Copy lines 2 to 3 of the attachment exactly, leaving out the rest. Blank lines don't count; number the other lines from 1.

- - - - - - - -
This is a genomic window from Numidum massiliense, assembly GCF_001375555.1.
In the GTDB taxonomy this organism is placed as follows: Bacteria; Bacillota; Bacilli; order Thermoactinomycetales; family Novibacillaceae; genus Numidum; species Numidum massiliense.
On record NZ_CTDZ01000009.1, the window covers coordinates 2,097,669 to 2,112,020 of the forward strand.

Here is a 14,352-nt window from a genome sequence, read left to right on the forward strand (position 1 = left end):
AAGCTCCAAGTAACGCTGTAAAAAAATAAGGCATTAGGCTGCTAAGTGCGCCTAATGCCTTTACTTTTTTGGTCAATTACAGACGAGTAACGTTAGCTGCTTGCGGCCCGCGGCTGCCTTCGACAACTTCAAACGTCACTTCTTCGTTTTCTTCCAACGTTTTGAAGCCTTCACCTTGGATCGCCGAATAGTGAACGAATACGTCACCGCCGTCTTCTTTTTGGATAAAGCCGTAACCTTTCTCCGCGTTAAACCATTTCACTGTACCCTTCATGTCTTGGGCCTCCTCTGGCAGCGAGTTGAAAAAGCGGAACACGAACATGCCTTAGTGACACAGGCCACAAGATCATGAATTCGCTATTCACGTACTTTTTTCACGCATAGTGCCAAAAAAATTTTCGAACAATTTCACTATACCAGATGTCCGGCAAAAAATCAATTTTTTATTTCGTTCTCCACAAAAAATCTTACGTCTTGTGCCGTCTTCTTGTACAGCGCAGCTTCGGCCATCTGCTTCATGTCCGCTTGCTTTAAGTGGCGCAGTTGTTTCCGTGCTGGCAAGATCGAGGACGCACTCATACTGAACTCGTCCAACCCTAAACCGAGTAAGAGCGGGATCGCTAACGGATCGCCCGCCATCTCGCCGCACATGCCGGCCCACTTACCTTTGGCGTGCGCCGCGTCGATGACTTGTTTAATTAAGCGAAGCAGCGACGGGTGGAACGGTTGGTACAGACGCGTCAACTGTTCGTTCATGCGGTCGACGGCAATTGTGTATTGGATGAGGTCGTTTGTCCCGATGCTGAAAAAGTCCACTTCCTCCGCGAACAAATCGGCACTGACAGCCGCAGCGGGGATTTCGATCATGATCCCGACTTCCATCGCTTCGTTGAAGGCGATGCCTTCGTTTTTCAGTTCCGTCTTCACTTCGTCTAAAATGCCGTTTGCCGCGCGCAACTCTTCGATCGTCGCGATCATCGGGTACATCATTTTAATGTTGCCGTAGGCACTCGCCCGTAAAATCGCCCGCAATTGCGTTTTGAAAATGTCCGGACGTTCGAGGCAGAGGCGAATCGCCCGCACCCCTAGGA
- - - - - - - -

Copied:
In the GTDB taxonomy this organism is placed as follows: Bacteria; Bacillota; Bacilli; order Thermoactinomycetales; family Novibacillaceae; genus Numidum; species Numidum massiliense.
On record NZ_CTDZ01000009.1, the window covers coordinates 2,097,669 to 2,112,020 of the forward strand.